12 November 2017
Every now and then you make a big mistake, this weekend was one such occasion. Heading to Wales with Gail quite late into Saturday evening, we pulled into the petrol station a few miles from our house in Wales where the team were already waiting for us.
Whilst Gail went in to get some provisions, I topped the car up with petrol. Getting back in the car I realised that I’d dropped a huge clanger! The worst thing imaginable had happened. And on the screen in the car it said ‘key not found’. My heart sank as I realised that as we were leaving the house, Gail had triggered the alarm. We had run back in to switch the alarm off and I had left the keys in the door. Once you start this car, you don’t actually need the keys to drive. So with the keys in England, 100 miles away, we were still three miles from our destination with a car was full of bags that we are now unable to lock. With the team unable to pick up our calls as they had no signal, we were stranded.
Where was the car?!
It’s how you deal with situations like these and other mishaps in life that counts. As frustrating as it may be, it was impossible not to see the funny side of things.
The worst part is having to ring people back in England. Calling to ask for their help and explain the ridiculous story. But what it did show was just how lucky we are with the number of people who are prepared to rally round to help us out. Within minutes of talking to one of my teammates and great friend, Chris and his wife Naomi (who were due to come the next morning) had got into their car with the dog and set off. And at the same time, our housekeeper Dorota was apparently all dolled up on a night out. She also dropped everything to come and make sure the house was safe. The only thing left for us to do was to ring a taxi and arrive to an awful lot of questions. “Where was the car?”
Just to add to the hilarity of the situation, the taxi took a short cut across the lawn. Unfortunately the driver didn’t realise that it was a mud bath and all four wheels sank. So the team then had to help push him out and promptly got sprayed in mud by the wheels.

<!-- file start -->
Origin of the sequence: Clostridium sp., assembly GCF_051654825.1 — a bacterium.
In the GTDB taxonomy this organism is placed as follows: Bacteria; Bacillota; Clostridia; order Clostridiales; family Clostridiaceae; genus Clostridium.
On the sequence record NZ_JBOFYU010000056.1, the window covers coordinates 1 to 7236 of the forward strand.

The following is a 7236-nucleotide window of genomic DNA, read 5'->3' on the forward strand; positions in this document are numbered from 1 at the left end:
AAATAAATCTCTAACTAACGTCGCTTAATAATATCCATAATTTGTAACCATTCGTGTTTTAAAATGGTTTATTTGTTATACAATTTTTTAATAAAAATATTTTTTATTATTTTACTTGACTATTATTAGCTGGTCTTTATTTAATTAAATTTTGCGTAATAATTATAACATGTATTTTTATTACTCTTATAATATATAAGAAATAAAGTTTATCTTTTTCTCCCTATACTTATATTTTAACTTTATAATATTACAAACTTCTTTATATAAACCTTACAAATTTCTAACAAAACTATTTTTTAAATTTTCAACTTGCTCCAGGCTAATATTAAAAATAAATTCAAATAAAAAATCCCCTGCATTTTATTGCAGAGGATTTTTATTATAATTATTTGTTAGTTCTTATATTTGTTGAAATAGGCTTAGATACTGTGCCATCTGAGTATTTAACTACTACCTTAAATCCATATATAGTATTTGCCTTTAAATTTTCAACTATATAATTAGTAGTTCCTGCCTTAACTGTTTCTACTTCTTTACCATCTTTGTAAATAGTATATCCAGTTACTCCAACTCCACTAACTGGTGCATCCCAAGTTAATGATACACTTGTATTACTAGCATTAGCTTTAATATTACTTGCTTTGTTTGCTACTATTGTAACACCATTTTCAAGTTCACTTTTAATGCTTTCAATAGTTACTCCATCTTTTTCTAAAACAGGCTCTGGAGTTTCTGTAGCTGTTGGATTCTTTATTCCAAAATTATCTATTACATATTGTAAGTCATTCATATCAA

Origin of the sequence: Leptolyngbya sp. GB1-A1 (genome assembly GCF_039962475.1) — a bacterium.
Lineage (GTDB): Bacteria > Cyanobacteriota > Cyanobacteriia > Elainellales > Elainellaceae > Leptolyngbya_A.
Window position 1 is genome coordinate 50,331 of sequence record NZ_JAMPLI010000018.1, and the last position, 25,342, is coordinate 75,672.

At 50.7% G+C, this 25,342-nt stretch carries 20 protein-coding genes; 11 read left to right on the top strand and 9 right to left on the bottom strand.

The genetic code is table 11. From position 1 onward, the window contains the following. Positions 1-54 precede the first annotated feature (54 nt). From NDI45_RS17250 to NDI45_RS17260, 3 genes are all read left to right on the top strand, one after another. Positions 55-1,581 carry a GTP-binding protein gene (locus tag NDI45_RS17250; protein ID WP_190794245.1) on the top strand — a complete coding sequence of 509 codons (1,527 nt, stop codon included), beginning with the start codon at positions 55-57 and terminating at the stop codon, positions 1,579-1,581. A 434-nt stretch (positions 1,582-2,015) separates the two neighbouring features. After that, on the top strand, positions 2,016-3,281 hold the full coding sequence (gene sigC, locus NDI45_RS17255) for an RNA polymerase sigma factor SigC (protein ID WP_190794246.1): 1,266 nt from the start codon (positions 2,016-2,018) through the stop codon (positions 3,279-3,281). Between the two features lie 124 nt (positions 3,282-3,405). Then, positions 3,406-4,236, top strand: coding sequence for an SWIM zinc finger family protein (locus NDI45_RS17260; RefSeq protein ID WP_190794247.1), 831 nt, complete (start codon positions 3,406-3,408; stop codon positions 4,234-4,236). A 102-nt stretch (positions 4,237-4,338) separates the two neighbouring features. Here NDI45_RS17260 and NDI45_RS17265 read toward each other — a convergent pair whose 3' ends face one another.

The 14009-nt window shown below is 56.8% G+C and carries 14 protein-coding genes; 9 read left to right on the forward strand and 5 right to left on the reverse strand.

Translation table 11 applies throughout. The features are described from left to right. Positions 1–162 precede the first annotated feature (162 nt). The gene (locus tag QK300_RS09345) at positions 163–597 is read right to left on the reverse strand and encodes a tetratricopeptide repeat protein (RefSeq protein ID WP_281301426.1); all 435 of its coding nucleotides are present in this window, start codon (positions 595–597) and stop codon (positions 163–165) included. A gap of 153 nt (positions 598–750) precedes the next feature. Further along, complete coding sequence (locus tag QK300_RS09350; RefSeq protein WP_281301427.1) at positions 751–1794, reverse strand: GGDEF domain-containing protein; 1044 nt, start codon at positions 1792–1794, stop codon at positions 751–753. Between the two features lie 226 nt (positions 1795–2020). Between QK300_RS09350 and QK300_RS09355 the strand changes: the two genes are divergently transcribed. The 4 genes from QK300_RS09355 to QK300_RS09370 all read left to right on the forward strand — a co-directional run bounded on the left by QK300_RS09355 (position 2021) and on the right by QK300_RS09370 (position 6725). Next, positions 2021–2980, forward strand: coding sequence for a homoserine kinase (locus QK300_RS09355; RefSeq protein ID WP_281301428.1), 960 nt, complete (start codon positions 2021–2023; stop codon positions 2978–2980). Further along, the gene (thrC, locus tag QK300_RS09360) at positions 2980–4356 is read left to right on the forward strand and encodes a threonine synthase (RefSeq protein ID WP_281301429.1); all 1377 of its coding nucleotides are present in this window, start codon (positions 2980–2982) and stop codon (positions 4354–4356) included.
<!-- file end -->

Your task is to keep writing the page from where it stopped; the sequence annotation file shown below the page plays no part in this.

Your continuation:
Despite the start of the weekend not going so well, we have had an absolutely great time. The team from the Farinet, our hotel in Switzerland, had flown over for some team building. Scotty the GM was keen to introduce some of the newer members to Gail and I, and to UKFast.
Under a clear sky with bright stars and the tranquil lake without a single wave, we all sat around a big camp fire until about half past midnight drinking beers and listening to funny stories. Chris and Naomi eventually arrived with my car a few hours later and I had to take more flak for my stupidity yet again.
Every year the team evolves
James Timpson, once told me that it takes three years to really get a business into its best shape once you have bought it. Whilst I’m sure there are business owners out there who have done it quicker, the Farinet is a really great example of what he meant. And, whilst it has made profit every year, it has been a journey of great discovery, huge investment and complex challenges. Each year the team has evolved with people coming and going, each leaving their mark. And the business has evolved to be something we are incredibly proud of. Never owning a hotel before meant it was a brave move going into that industry. Never owning a business in a foreign country made it doubly complex.
There was significant opposition to our arrival in Verbier in the early years, with people unsure of our intentions. But three years in, with slight improvements year on year, the Farinet continues to evolve. It is going from strength to strength.
Climbing Snowdon today with the crew really demonstrated how strong Scotty’s new management team is. It also showed just how much he has developed over the years since I have known him. I first bumped in to Scotty on Necker Island when he worked for Richard Branson. Back then he was in charge of watersports, which was once of the biggest responsibilities on the island. We became good friends and kept in touch. When he moved to Verbier a few years later, he inspired me to go and buy a hotel. It was his skepticism that we could acquire the Farinet that spurred us into doing the deal. And over the last three years, he has done a fantastic job managing and building the team over there.
Don’t try to be perfect!
So with the snow falling heavily in Verbier this weekend and the lifts opening I am quietly excited about the ski season ahead and the difference this team are going to make. The Farinet is somewhere where we are able to take our teammates from UKFast. We have made some great friends and lasting relationships along the way.
I will always say team building is the single most important thing when building a business. It is essential when motivating a group of people. The older I get and the further I step away handing the reigns over to my leaders, the more I find myself in the mountains seeing how they cope. But there is one other invaluable lesson as a leader that you should never forget and that’s don’t try to be too perfect. And, when you do mess up, remember to have fun in the situation.
Heading back to Manchester I am resigned to the fact that there will be many people dining out on the car key story for some time.